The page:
We all have these shadow sides of us that scare us, that we are terrified to show the world, or even to show ourselves.

But the more we hide them, the more harm we cause, seen and unseen. As we embark on the journey of lifting the curtains that veil our “darker” emotions, we will find that it’s not so terrifying after all. We may not like what we stumble upon, it may even repulse us. This is where radical acceptance and compassion are called for. Acceptance of our frailty, our tendency toward self-centeredness. Compassion for the wounded parts of us, the tender sorrows we bear.

I think the more shadows we can accept in ourselves, and ultimately come to embrace, the more we can accept in others. Self-compassion breeds empathy. And perhaps that’s the intended design of this whole human experience — one individual doing the work to grow out of their pain and into their wholeness ripples into creating the space and the energy for another to join in and do their own work. And the world becomes lighter, unencumbered by the afflictions we gravely carry.

First take the plank out of your own eye, and then you will see clearly to remove the speck from your brother’s eye.

Matthew 7:5

Emotions are not the enemy. They never were. Each one of them serves a distinct purpose. Anger, for instance, can do several things when used in a healthy way: direct our attention to an injustice, show us what we’re passionate about, serve as self-defense, allow us to use our voice, or expose the areas of our life that need changing.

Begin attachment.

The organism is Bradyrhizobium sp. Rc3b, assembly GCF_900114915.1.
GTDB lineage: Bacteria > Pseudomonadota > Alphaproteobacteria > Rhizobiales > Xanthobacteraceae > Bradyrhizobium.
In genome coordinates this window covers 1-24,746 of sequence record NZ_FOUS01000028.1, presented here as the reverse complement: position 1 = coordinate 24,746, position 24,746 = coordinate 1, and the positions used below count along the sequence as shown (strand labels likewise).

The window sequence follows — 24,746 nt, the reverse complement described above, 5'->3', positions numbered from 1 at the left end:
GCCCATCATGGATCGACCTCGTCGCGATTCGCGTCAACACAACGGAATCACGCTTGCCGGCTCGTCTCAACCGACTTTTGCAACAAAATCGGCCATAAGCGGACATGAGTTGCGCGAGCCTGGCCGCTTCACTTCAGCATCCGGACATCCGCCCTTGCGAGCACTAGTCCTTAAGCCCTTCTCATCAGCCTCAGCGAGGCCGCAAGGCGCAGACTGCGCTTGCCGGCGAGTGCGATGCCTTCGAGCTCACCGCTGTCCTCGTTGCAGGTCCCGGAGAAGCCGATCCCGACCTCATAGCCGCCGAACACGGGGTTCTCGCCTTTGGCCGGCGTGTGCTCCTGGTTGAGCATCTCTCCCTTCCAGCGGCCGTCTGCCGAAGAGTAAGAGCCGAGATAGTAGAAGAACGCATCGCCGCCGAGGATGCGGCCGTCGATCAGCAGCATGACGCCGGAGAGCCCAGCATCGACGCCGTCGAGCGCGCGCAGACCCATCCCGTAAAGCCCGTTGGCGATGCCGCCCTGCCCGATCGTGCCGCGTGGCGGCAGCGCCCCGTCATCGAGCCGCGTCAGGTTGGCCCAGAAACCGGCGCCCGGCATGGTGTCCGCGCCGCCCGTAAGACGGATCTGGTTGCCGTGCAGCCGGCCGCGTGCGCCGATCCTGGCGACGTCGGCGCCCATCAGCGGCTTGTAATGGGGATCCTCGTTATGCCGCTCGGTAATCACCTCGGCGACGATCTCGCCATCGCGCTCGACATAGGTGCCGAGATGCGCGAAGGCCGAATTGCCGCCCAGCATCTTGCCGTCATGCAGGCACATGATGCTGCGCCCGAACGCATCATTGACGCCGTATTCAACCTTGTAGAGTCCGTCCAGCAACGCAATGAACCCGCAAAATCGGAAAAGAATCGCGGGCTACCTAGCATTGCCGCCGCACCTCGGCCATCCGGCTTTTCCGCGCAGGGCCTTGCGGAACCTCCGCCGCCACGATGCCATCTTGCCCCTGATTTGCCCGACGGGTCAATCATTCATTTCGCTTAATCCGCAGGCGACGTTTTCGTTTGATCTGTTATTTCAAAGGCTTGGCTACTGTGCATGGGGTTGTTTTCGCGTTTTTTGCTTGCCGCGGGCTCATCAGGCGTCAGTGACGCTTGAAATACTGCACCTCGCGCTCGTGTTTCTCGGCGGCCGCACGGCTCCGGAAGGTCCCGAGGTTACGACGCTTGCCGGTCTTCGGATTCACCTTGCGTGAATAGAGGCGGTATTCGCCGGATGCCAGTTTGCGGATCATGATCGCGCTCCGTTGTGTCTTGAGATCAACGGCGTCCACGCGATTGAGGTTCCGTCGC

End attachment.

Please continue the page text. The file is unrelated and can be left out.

As Brene Brown says, “We cannot selectively numb emotions; when we numb the painful emotions, we also numb the positive emotions.” We need to feel the range of human emotions to feel fully alive and to make our contribution, even the ones that terrify us; even the ones we’d rather stuff away for good.

As I invite anger to rear its unpleasant head and see what it has to teach me, I invite you to do the same with the emotions you’ve been afraid to step into. And we’ll sit with them, open-hearted and curious, hoping to learn something that will increase our emotional intelligence. Maybe, as Rilke so eloquently said, they just want our love. And to remind us, we are not forgotten. Aren’t these the fundamental things we all want?